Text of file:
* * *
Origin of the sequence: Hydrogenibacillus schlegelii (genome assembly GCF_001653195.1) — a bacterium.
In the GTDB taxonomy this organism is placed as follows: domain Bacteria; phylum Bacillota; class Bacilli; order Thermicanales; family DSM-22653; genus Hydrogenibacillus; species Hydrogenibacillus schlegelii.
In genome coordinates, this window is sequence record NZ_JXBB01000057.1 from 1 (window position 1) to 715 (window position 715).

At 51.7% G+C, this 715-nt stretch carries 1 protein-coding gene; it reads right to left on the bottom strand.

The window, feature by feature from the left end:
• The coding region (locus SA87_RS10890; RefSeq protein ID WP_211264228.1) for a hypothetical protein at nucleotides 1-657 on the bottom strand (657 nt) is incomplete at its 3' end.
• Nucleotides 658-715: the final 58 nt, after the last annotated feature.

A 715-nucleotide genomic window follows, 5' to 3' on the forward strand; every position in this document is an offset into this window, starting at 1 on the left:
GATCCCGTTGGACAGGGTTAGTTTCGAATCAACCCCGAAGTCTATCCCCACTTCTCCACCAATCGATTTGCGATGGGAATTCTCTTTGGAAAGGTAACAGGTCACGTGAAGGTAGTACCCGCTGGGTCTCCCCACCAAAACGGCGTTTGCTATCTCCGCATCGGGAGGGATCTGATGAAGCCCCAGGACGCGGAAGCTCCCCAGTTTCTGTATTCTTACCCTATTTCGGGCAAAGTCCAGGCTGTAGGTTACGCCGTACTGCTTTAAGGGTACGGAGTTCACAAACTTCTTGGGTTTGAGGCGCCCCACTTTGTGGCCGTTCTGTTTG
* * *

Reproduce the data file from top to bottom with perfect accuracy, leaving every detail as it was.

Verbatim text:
Origin of the sequence: Hydrogenibacillus schlegelii (genome assembly GCF_001653195.1) — a bacterium.
In the GTDB taxonomy this organism is placed as follows: domain Bacteria; phylum Bacillota; class Bacilli; order Thermicanales; family DSM-22653; genus Hydrogenibacillus; species Hydrogenibacillus schlegelii.
In genome coordinates, this window is sequence record NZ_JXBB01000057.1 from 1 (window position 1) to 715 (window position 715).

At 51.7% G+C, this 715-nt stretch carries 1 protein-coding gene; it reads right to left on the bottom strand.

The window, feature by feature from the left end:
• The coding region (locus SA87_RS10890; RefSeq protein ID WP_211264228.1) for a hypothetical protein at nucleotides 1-657 on the bottom strand (657 nt) is incomplete at its 3' end.
• Nucleotides 658-715: the final 58 nt, after the last annotated feature.

A 715-nucleotide genomic window follows, 5' to 3' on the forward strand; every position in this document is an offset into this window, starting at 1 on the left:
GATCCCGTTGGACAGGGTTAGTTTCGAATCAACCCCGAAGTCTATCCCCACTTCTCCACCAATCGATTTGCGATGGGAATTCTCTTTGGAAAGGTAACAGGTCACGTGAAGGTAGTACCCGCTGGGTCTCCCCACCAAAACGGCGTTTGCTATCTCCGCATCGGGAGGGATCTGATGAAGCCCCAGGACGCGGAAGCTCCCCAGTTTCTGTATTCTTACCCTATTTCGGGCAAAGTCCAGGCTGTAGGTTACGCCGTACTGCTTTAAGGGTACGGAGTTCACAAACTTCTTGGGTTTGAGGCGCCCCACTTTGTGGCCGTTCTGTTTG